Productive Summer?

Discussion in 'Naval Academy - USNA' started by bosoxnation33, Mar 3, 2014.

  1. bosoxnation33

    bosoxnation33 Member

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    I'm currently a sophomore and I have some things in mind to keep me competitive over the summer such as CAP, taking an independent study course, working on my gold award, and I'd also like to get my first job at a day care. This is all while working on my regularly assigned summer work for my high school because my administrators are so wonderful :') What do the academies like to see in regards to how you spent your time over the summer?
     
  2. kinnem

    kinnem Moderator

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    That you spent it productively.
     
  3. TriService2017

    TriService2017 Member

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    summer activities

    I saw in one of the sticky notes what BGOs look for or ask in the interivews and one of the potential questions was "how did you spend your summer/s?" Basically, if you spend it playing video games, that would be not good. Another comment was if you volunteer, it is good to have some sort of leadership involved, not just pure volunteer hours. I thought is was all good advice and I plan to pass it along to my sophomore DD so she can have a more impressive "summer resume."
     
  4. usna1985

    usna1985 USNA Alumnus

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    Here's the deal . . . most h.s. students have ~ 2-3 months off. How do you spend those 60-90 days?

    I want to see the rising h.s. senior doing something "productive." That could be attending camps, working, volunteering, coaching, etc.

    What isn't impressive is someone who tells me he/she spent the summer "working on college applications." All day, every day? I don't think so. That says to me the person basically did nothing -- this is particularly true when they don't have their USNA application complete until December!

    I realize some people cannot financially afford to attend summer camps or similar programs. You can volunteer. You can take a job. Don't have a car to drive to these activities? Offer to mow lawns or babysit in your neighborhood. Make things that can be sold. Pick up trash or otherwise beautify public property.

    There is a world of opportunity. Are you someone who looks to do something productive with your time and make the most of every minute or are you content to sit home "hanging out" for 3 months? If the latter, you're probably not going to succeed at USNA.
     
  5. skipsdad

    skipsdad Member

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    MOC - Internship

    To add to USNA1985's good advice, I suggest looking into internship programs with your MOC. Most Members of Congress have internship programs, which could be a great learning experience. These could be at the MOC's home office in their state, their district offices within the state, or in their D.C. office. You get exposed to the many activities related to 'constituent services', as well as the opportunity to dig in and make actual contributions.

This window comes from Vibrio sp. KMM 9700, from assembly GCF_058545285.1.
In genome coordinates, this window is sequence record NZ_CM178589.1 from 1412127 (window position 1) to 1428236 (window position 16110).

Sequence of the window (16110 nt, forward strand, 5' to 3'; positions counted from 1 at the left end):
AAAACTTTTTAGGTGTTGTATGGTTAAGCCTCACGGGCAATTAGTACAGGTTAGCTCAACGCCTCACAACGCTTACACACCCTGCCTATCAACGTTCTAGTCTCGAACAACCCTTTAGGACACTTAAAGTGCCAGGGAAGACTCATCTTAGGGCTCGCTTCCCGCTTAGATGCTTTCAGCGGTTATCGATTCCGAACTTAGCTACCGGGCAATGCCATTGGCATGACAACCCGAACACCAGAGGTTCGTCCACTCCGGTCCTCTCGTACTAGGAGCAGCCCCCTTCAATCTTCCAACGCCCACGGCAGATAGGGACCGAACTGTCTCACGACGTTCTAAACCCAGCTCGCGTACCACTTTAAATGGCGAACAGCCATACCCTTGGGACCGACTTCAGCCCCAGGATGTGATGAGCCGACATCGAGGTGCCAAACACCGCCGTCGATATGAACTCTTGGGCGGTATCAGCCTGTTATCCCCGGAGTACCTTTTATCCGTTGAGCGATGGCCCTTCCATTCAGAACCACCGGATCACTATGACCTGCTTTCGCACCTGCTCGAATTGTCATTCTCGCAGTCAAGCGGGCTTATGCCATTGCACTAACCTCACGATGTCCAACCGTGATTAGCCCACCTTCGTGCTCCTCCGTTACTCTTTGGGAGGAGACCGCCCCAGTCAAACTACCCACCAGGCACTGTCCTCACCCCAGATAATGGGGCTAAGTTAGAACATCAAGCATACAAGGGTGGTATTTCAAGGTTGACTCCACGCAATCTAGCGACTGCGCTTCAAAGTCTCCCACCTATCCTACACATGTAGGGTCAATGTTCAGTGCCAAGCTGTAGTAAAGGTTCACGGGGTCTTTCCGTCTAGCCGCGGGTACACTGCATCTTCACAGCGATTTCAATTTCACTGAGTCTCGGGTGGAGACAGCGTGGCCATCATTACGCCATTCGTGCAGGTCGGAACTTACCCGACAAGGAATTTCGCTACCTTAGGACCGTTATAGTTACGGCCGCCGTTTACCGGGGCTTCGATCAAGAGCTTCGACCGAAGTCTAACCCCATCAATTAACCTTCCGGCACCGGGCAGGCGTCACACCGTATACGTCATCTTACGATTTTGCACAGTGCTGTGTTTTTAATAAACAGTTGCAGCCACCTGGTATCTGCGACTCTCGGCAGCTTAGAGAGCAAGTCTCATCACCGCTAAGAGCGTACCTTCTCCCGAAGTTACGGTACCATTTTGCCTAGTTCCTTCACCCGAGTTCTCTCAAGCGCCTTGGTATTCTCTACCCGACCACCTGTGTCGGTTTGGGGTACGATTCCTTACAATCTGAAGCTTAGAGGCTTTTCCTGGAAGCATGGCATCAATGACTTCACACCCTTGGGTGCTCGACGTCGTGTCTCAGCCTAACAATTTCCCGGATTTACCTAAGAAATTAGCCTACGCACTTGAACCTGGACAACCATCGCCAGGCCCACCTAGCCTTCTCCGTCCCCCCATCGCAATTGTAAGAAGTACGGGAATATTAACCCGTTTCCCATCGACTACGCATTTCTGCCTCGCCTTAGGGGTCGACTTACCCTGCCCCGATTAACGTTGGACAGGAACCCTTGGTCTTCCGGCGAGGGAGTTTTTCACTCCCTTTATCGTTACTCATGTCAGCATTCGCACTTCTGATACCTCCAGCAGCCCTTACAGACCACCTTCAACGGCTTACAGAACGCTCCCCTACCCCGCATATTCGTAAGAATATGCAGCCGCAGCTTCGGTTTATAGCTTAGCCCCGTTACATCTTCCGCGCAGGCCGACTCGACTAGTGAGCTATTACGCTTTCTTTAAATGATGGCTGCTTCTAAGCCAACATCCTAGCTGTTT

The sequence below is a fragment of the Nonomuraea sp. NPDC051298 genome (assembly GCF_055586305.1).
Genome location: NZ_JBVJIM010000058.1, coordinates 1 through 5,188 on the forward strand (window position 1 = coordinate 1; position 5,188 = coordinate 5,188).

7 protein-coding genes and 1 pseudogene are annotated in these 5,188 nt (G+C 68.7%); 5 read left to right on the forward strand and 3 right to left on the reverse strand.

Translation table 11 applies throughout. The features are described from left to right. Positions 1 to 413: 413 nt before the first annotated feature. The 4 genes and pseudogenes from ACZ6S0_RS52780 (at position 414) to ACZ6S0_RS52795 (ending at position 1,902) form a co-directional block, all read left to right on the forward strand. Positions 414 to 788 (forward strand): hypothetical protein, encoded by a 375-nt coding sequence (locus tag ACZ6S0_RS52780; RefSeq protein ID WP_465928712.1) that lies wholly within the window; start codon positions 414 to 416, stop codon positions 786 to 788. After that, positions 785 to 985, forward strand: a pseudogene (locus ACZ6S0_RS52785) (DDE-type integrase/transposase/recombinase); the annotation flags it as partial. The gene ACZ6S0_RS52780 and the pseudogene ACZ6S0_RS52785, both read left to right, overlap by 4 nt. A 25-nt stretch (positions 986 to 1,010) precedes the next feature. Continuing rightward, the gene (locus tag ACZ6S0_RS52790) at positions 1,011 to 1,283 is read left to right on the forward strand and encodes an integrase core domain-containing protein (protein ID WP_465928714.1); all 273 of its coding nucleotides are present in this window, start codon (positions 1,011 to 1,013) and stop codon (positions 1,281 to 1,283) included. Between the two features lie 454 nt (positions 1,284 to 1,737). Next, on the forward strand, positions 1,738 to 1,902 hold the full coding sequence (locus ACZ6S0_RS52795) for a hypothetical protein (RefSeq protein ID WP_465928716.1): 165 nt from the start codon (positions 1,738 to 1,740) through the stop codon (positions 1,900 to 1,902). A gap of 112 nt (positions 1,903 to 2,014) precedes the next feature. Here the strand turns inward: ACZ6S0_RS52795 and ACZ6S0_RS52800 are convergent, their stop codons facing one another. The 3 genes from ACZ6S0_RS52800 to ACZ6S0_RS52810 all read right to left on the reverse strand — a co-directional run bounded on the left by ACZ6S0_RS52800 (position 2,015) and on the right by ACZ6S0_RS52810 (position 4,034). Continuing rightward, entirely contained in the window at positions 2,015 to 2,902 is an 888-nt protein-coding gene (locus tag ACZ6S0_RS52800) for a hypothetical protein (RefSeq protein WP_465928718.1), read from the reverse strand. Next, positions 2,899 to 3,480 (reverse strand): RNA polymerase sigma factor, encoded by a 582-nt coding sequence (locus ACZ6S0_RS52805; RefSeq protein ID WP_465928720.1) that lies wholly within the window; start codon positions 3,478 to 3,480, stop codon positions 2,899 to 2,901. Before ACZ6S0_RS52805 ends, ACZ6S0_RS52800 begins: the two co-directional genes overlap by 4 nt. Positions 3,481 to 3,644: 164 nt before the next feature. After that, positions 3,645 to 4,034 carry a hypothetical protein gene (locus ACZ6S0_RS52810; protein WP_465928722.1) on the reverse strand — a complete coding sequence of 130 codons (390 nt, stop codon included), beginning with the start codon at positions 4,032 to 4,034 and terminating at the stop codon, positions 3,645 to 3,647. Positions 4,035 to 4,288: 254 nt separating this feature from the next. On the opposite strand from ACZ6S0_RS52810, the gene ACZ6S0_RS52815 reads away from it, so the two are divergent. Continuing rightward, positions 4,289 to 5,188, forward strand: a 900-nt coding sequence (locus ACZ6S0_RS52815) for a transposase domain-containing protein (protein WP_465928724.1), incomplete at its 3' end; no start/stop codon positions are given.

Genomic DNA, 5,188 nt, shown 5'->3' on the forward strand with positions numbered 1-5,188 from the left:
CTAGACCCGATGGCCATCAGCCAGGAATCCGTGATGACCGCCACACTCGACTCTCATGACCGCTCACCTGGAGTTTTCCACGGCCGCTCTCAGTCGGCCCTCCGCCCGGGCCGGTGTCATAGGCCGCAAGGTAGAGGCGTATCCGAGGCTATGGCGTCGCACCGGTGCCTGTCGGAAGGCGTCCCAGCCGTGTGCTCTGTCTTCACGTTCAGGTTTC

These are most likely volunteer positions. However, having a written recommendation from the MOC's district office manager as part of your nominations package from that MOC probably won't hurt.
     
  6. usna1985

    usna1985 USNA Alumnus

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    Also, for USNA purposes, one does not necessarily need to "build" an "impressive resume." IOW, I don't think USNA is more impressed by someone who travels abroad to help the needy than someone who stays home and works at a fast-food restaurant.

    There are many, many opportunities wherever you live. Find something that interests you and, to the extent you can afford it financially, something that builds on your skills (e.g., sports, science) or furthers activities you already do (e.g., scouting, politics, acting, music). Or just do some good in your local community. I've seen candidates do everything from sports camps to working in Korea with veterans' groups, to an internship on an oceanographic research ship in the Med, to finishing their Eagle Scout project to working at a camp for special needs kids, to working for a landscaping company, and on and on.

    The above does NOT mean that you can't take some time off for vacation or just take a couple of weeks to "hang out." No one is looking for you to account for every moment of your summer. Rather, you should be able to talk/write about something you did to occupy your time.
     

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